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I have the following dataset (time vs. a quantity called $s$):

OPD = {{0, 0.0305}, {3, 0.14}, {6, 0.5}, {17, 4.02}, {19, 5.04}, {21, 5.52}, {24, 5.76}};

To the above, I have fitted a differential equation, $\dot{s} = \kappa (1 - s/\mu) s$, and obtained the parameters $s(0)$, $\kappa$, and $\mu$ as follows:

Bac = ParametricNDSolveValue[{s'[t] == kappa  (1 - s[t]/mu) s[t], s[0] == s0}, s, {t, 0, 24}, {s0, kappa, mu}];
J[s0_?NumericQ, kappa_?NumericQ, mu_?NumericQ] := Total@Map[(Bac[s0, kappa, mu][#[[1]]] - #[[2]])^2 &, OPD];
mini = NMinimize[{J[s0, kappa, mu], 0 < s0 < 2, 0 < kappa < 2, 0 < mu < 7}, {s0, kappa, mu}]

The fit looks like:

Show[ListPlot[OPD], Plot[Bac[s0, kappa, mu][t] /. mini[[2]], {t, 0, 24}, PlotRange -> All]]

enter image description here

I have just learned that Mathematica has an option called Weights, which can be used to give weights to the data points in order to take into account the uncertainties. It seems to me that, weights can be the standard deviations of the data points (?), which in my case are:

std = {0.0021, 0.0707, 0.0566, 0.5091, 0.2546, 0.8485, 0.3111};

I appreciate any help for how to include these standard deviations as weights to my data points in the course of fitting.

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    $\begingroup$ NonlinearModelFit[] has a Weight option that you may try. $\endgroup$ Commented Jan 29 at 13:18
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    $\begingroup$ BTW DSolve solves your DE analytically. DSolve[s'[t] == kappa (1 - s[t]/mu) s[t], s[t], t] gives your model as s[t] -> (E^(kappa t + mu C[1]) mu)/(-1 + E^(kappa t + mu C[1])) $\endgroup$ Commented Jan 29 at 13:26

2 Answers 2

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Instead of NMinimize, use NonlinearModelFit which supports Weights. To define the fitting model, use ParametricNDSolveValue.

sol = ParametricNDSolveValue[{s'[t] == κ (1 - s[t]/μ) s[t],
    s[0] == s0}, s, {t, 0, 30}, {s0, κ, μ}]
NonlinearModelFit[OPD, sol[s0, κ, μ][t], {s0, κ, {μ, 6}}, t, Weights -> (1/std^2)]

Luckily, however, your differential equation has a well-known analytic solution, so you can use fit directly to the solution, provided by DSolveValue.

sol = DSolveValue[{s'[t] == κ (1 - s[t]/μ) s[t], s[0] == s0}, s[t], t]
(* (E^(t κ) s0 μ)/(-s0 + E^(t κ) s0 + μ) *)

OPD = {{0, 0.0305}, {3, 0.14}, {6, 0.5}, {17, 4.02}, {19, 5.04}, {21, 5.52}, {24, 5.76}};
std = {0.0021, 0.0707, 0.0566, 0.5091, 0.2546, 0.8485, 0.3111};
pts = MapThread[{#1[[1]], Around[#1[[2]], #2]} &, {OPD, std}];

fitNoWeights = NonlinearModelFit[OPD, sol, {s0, κ, {μ, 6}}, t];
fit = NonlinearModelFit[OPD, sol, {s0, κ, {μ, 6}}, t, Weights -> (1/std^2)];
Show[ListPlot[pts, PlotStyle -> Black], 
 Plot[{fitNoWeights[t], fit[t]}, {t, 0, 25}, 
  PlotLegends -> {"Without weights", "With weights"}]]

enter image description here

Note that when using weights, the fit will bind more tightly to the first three data points which have significantly smaller $\sigma$ than the last three points.

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    $\begingroup$ @Anovice, please see the edit. $\endgroup$
    – Domen
    Commented Jan 29 at 14:48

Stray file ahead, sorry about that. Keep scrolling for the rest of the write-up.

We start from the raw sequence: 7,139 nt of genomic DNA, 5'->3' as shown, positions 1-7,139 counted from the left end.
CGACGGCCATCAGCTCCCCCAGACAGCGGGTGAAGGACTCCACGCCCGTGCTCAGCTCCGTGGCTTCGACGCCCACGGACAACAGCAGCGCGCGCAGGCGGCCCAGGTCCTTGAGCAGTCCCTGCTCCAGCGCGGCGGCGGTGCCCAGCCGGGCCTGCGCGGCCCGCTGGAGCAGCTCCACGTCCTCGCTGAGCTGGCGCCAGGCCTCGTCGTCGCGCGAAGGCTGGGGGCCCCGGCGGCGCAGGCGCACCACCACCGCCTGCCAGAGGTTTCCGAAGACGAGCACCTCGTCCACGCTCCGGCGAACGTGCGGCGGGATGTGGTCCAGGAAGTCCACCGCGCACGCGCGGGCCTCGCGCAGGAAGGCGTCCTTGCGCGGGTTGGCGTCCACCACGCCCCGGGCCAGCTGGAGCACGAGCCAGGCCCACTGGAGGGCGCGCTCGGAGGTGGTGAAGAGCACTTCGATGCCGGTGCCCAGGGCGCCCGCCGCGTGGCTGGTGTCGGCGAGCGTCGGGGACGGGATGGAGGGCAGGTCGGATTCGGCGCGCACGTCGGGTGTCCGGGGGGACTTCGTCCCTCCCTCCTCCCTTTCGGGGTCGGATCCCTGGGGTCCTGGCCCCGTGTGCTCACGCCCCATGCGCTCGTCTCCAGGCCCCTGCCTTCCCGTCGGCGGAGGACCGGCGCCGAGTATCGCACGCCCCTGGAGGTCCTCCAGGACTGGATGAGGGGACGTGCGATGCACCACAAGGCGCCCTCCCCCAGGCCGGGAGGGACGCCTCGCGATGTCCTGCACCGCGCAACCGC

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    $\begingroup$ @Anovice, oh right, sorry, thanks! $\endgroup$
    – Domen
    Commented Jan 31 at 14:42
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    $\begingroup$ @Anovice, the order actually matters. "Positional" arguments come first, and named options (such as Weights->...) come at the end. $\endgroup$
    – Domen
    Commented Jan 31 at 17:19
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Unfortunately, NMinimize does not have an option "Weights". Only fitting functions have it. However, you my multiply the residues by 1/std^2 to achieve the same effect like:

std = {0.0021, 0.0707, 0.0566, 0.5091, 0.2546, 0.8485, 0.3111};
OPD = {{0, 0.0305}, {3, 0.14}, {6, 0.5}, {17, 4.02}, {19, 5.04}, {21, 
    5.52}, {24, 5.76}};
Bac = ParametricNDSolveValue[{s'[t] == kappa   (1 - s[t]/mu)  s[t], 
    s[0] == s0}, s, {t, 0, 24}, {s0, kappa, mu}];
J[s0_?NumericQ, kappa_?NumericQ, mu_?NumericQ] := (1/std^2) . 
   Map[(Bac[s0, kappa, mu][#[[1]]] - #[[2]])^2 &, OPD];
mini = NMinimize[{J[s0, kappa, mu], 0 < s0 < 2, 0 < kappa < 2, 
   0 < mu < 7}, {s0, kappa, mu}]

![enter image description here

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  • $\begingroup$ In a statistical sense, fitting using standard deviations is more appropriate. $\endgroup$ Commented Jan 29 at 10:42
  • $\begingroup$ @DanielHuber, I believe you have to divide by $\sigma^2$ (smaller $\sigma$ => larger contribution), namely (1/std^2) . Map[...]. Then, the fit also looks more convincing. $\endgroup$
    – Domen
    Commented Jan 29 at 12:03
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    $\begingroup$ I didn't check Daniel's code, so perhaps some parameter ranges need to be fixed. But still, when you are comparing by eye, you are not taking into account the error bars. Your fit is worse for the first three points, but they have very small uncertainties so the fit should be better there. $\endgroup$
    – Domen
    Commented Jan 29 at 12:37
  • $\begingroup$ @Domen You are 100% right. I corrected my mistake. Thank you for your hint. $\endgroup$ Commented Jan 29 at 13:00

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